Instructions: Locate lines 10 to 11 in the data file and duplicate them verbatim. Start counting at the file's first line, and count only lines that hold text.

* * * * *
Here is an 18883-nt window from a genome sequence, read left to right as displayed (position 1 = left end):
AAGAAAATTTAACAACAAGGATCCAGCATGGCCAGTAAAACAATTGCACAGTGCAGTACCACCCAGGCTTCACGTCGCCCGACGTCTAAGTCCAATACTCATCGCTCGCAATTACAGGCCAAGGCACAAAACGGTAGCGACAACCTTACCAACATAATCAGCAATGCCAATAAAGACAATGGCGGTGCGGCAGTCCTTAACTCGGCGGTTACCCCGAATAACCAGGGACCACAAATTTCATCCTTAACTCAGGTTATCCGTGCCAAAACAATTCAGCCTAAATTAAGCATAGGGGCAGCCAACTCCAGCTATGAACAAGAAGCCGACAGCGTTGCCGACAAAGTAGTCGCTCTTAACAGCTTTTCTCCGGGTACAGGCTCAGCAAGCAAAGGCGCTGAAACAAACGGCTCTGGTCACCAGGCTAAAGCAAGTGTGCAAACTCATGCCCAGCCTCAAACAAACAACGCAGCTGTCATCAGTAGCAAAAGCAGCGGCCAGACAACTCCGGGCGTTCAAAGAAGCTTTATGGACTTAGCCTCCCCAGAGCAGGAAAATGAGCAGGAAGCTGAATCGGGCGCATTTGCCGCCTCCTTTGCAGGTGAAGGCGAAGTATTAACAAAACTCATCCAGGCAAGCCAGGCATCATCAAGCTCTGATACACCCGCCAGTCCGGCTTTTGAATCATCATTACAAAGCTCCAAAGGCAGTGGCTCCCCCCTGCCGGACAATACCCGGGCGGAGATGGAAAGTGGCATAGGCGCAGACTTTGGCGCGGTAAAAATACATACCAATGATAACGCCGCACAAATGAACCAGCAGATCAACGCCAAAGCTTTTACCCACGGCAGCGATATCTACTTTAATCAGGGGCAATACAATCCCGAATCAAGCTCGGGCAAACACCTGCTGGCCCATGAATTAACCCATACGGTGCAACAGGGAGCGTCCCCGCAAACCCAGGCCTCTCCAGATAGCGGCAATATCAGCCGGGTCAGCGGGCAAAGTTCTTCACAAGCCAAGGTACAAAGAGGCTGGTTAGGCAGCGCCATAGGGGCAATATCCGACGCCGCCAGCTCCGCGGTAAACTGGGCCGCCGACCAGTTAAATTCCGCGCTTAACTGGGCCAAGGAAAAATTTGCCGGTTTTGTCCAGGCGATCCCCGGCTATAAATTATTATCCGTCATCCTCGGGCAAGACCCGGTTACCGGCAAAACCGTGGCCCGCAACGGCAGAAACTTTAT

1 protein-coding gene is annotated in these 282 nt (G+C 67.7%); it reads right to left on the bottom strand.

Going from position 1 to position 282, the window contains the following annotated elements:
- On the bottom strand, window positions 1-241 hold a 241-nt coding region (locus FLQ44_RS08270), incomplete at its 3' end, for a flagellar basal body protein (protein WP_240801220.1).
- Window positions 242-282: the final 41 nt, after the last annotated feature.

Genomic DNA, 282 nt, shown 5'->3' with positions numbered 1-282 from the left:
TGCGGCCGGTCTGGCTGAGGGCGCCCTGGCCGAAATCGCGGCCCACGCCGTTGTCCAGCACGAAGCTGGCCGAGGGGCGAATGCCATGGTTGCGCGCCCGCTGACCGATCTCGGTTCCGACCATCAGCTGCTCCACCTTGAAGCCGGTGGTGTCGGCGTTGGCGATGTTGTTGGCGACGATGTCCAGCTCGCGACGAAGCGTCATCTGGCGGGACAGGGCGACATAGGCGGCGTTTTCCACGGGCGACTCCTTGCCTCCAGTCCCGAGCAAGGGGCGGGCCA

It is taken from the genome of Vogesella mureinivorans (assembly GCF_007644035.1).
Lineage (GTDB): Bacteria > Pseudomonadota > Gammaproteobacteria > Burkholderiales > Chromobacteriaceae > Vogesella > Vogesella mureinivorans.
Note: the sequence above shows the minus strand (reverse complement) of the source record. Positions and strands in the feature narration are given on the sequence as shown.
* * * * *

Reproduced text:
Lineage (GTDB): Bacteria > Pseudomonadota > Gammaproteobacteria > Burkholderiales > Chromobacteriaceae > Vogesella > Vogesella mureinivorans.
Note: the sequence above shows the minus strand (reverse complement) of the source record. Positions and strands in the feature narration are given on the sequence as shown.